Port Infrastructure Upgrade to Boost Tanzania’s Regional Trading Standing

Tanzania is set to become a major regional transport and trading hub, on completion of major upgrades currently being undertaken to the country's ports. 

By Diana Muringo on
24th May 2021

The nation’s Prime Minister said in Parliament in early April 2021 that upgrades to Dar es Salaam, Mtwara, and Tanga ports were in their final stages of completion.

Tanzania is focused on making optimal use of its strategic and geographical location to enhance regional trade, ease transportation, and stimulate economic growth and development. 

While tabling in the House his office’s budget proposals for the 2021/2022 financial year, the Prime Minister said, “These projects will enable the nation to make the most of the geographical opportunities we have as well as stimulate economic growth and facilitate transportation.”

The Prime Minister also said that the upgrading works on berth nos. 6 and 7 at the Port of Dar es Salaam were 90% and 75% complete, respectively. The dredging of the 1.75-kilometer channel for the Tanga port was also complete and could now allow larger vessels to anchor at the port. 

Construction of the 300-meter berth at Mtwara port was complete along with warehouse no. 3 and renovation of the cargo yard. In March 2021, the fifth berth of the Dar es Salaam port was inaugurated to mark a major step to boost the loading and unloading of cargo at the port. The port is a gateway for 90% of domestic trade and the access route to six land-locked countries, including Burundi, Rwanda, Malawi, Zambia, Uganda, and the eastern part of the Democratic Republic of Congo (DRC). 

The construction of this fifth berth was part of a multi-year upgrade of the port under the Dar es Salaam Maritime Gateway Programme (DMGP). This program aims to improve the port’s efficiency and support the country’s economic development and its neighboring land-locked countries.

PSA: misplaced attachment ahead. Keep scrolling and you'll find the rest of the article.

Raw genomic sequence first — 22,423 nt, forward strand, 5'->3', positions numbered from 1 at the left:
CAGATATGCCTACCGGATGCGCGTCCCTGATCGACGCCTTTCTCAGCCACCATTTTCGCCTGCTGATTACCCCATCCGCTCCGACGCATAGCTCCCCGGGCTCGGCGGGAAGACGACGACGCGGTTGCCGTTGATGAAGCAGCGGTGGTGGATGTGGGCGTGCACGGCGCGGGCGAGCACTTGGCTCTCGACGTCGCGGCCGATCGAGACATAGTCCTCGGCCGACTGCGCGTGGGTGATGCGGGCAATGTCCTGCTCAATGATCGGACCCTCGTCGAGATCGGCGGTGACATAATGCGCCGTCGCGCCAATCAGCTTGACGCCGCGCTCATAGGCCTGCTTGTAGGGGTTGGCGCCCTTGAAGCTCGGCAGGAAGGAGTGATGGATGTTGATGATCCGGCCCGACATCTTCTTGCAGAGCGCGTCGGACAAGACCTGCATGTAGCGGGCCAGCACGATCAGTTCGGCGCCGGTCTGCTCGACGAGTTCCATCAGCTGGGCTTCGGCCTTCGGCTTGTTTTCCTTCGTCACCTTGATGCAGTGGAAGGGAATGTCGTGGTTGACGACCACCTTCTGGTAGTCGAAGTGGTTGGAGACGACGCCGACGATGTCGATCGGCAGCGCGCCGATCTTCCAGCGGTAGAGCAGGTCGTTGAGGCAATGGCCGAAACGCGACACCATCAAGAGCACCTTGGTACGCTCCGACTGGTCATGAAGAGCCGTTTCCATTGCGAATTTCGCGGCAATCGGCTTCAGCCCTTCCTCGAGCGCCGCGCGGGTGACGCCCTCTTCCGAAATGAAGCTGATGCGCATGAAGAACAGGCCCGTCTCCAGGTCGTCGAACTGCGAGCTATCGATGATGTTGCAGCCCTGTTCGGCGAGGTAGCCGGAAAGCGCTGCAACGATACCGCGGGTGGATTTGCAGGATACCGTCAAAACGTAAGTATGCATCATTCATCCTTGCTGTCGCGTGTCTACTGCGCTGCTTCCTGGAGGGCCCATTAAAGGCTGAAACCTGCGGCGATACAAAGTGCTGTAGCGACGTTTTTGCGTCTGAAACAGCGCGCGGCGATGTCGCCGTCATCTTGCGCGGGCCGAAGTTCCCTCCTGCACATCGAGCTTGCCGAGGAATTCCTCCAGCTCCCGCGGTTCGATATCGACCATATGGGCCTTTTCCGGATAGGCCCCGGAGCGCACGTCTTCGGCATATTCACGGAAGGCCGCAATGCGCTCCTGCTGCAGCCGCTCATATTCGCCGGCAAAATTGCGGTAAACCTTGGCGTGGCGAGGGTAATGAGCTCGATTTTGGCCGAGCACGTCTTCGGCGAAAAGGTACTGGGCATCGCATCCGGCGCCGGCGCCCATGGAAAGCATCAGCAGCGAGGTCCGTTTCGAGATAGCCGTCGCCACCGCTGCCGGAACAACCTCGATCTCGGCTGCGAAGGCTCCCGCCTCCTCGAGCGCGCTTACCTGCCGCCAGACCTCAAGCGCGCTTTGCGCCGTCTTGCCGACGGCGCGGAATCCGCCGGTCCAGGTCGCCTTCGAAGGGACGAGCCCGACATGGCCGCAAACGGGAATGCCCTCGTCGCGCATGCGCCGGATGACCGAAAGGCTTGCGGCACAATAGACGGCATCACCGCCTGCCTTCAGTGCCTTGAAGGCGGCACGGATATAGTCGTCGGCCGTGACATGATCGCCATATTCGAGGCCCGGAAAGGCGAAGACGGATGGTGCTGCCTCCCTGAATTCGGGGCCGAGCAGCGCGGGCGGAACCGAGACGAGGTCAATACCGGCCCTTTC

The program was supported by the Tanzanian government and a coalition of development partners. These partners include the Trade Mark East Africa (TMEA), the United Kingdom Department for International Development (DFID), and the World Bank.

There are plans to construct a passenger terminal and a modern Single Mooring Point (SPM) for oil cargo for the Tanga port. Dr. Leonard Chamuriho, Tanzania's Minister for Works and Transport, said that the improvement of the port has reduced the cost of operations and attracted more investors. 

The depth of the Tanga port has been deepened to 15 meters from about 4 meters. This will enable larger ships to dock. The Minister said,  “With the expansion, now the Tanga Port can receive ships of between 35,000 to 65,000 tonnes. Recently the port received a ship that has 55,000 tonnes. This is a milestone achievement that we should be proud of.

“Right now, we are in a process of procuring more equipment that would make the Tanga Port a country’s main harbor in the northern zone that is capable of serving all northern regions and neighboring countries such as Uganda, Rwanda, Burundi, and the Democratic Republic of Congo (DRC).” 

Top Photo: Dar es Salaam Port Container Terminal (Tanzania Ports Authority)

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